How Far Should Computer Privacy Go?
Just a few weeks ago, the Supreme Court of Canada handed down its ruling on an important issue relating to an individual’s privacy expectations in connection with their use of a computer. Although the question arose not in the context of Family Law but rather in relation to a criminal charge arising from a workplace scenario, the Court’s discussion sheds light on how far privacy rights can potentially be extended in connection with individual computer use in Canada.
In R. v. Cole, a high-school teacher had been criminal charged with possession of child pornography and the unauthorized use of a laptop computer that had been provided to him by his employer. While performing routine maintenance, the schools’ computer technician had discovered that the laptop contained a hidden folder containing nude and partly-nude photos of an under-aged female student. The school principal seized the laptop, together a CD that the technician had made which contained copies of the files. The laptop and CD were given to police, who viewed their contents without having had a search warrant.
At trial, the judge excluded all of the computer material, finding that it had been illegally obtained in circumstances that had breached the teacher’s Charter rights. In particular, two of his Charter rights had been infringed by the seizure and warrantless search:
1) his right to protection from unreasonable search and seizure (under s. 8); and 2) his right to have evidence excluded if it brings the administration of justice in disrepute (under s. 24(2)). The Court of Appeal upheld that decision in part, finding that there was no Charter breach in connection with the CD containing the copied photos, but that the laptop was to be excluded. It also ordered a new trial.
The Supreme Court of Canada essentially found that the evidence should not have been excluded, and confirmed the order for a new trial.
In coming to this conclusion the Court made some very important observations about how computers and the information they contain are used and viewed by contemporary Canadian society: Specifically, it found that computers that are reasonably used for personal purposes – whether at work or at home – contain information that is meaningful, intimate, and which “touch[es] on the user’s biographical core”. This is because internet-connected devices reveal users’ likes, interests, thoughts, activities, ideas, and specific searches for information, and moreover keeps a record of them in the browsing history and cache files.
As such – and even where a computer has been provided by an employer for use at workplace – Canadians have a right to reasonably expect privacy in connection with the information contained on that computer if incidental personal use is allowed (or is reasonably expected). Moreover, the question of who owns the computer is relevant but is not determinative of privacy expectations; instead, there must be consideration of all the circumstances, including contextual and societal factors.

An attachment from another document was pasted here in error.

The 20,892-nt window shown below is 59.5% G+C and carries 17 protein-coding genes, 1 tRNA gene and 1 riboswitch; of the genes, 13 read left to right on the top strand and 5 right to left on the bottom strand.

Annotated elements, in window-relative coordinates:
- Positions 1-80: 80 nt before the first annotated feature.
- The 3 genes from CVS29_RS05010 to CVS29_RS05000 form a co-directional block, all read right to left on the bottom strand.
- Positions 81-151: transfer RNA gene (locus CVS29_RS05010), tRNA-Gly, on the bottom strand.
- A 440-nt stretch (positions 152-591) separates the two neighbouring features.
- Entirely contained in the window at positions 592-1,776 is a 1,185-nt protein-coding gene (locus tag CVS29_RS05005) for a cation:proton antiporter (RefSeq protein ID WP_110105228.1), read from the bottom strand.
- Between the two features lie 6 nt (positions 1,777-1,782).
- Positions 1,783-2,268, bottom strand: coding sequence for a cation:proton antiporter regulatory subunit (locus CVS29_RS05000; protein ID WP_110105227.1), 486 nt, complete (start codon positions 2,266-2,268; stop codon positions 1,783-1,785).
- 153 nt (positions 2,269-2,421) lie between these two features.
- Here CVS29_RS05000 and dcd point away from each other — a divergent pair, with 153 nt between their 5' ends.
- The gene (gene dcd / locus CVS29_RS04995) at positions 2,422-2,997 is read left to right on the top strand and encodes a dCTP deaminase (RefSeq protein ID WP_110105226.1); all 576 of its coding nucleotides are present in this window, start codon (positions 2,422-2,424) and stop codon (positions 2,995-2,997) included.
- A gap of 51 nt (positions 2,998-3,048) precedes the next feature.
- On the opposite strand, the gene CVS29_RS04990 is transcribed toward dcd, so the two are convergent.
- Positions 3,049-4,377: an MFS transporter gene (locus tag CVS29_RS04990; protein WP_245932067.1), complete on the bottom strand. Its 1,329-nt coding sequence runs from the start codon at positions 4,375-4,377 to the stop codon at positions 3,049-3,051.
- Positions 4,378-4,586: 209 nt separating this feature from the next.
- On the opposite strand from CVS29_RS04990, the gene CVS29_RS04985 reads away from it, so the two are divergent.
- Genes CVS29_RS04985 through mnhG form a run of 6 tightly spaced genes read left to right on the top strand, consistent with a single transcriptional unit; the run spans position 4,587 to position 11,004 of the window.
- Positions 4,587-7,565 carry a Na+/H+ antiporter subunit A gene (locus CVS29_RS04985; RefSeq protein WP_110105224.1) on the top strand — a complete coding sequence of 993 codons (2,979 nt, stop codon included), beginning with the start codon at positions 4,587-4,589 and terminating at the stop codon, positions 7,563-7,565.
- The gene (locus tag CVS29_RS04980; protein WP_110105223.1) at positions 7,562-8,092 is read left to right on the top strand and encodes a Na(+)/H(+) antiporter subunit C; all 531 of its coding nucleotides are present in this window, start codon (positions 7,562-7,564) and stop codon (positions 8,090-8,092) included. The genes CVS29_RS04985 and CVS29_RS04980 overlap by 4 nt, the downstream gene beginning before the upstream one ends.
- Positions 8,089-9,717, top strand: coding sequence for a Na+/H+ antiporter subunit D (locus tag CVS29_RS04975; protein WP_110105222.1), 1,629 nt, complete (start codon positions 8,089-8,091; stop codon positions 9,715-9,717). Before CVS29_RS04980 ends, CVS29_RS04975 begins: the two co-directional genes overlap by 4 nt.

Applying those factors to this teacher’s case, and being mindful that this was a workplace computer, the Court concluded that the teacher may have had diminished expectation of privacy (at least compared to his home computer), but his reasonable expectations had not been eliminated altogether. Furthermore, this reasonable-but-diminished expectation of privacy is still a Charter-protected expectation of privacy under s. 8, and could only be justified in accord with the principles of constitutional law.
With those principles in mind, the Court went on to consider the circumstances of the seizure and search itself, including the beliefs and conduct of the police officer who executed it. Overall, it concluded that the evidence should not be excluded; however, it also affirmed the Court of Appeal’s order for a new trial.
So what does this mean for Family Law?
Again, this was a criminal case, and is not directly relevant to issues arising from the discovery process in Family Litigation. However, the underlying assumptions harken back to my prior Blog posts about the use of social media sites such as Facebook [Russell: Add link] and how personal information contained on those sites can potentially be used as evidence in litigation [Russell: Add link]. It also demonstrates a growing willingness by Canadian courts to acknowledge and incorporate reasonable societal expectations in relation to the use of technology.
In short: the Supreme Court of Canada’s decision in R. v. Cole shows that in these kinds of situations there is a pivotal question: what level of privacy do members of Canadian society reasonably expect in connection with their use of computers – even ones that they do not personally own?
For the full text of the decision, see:
R. v. Cole, 2012 SCC 53
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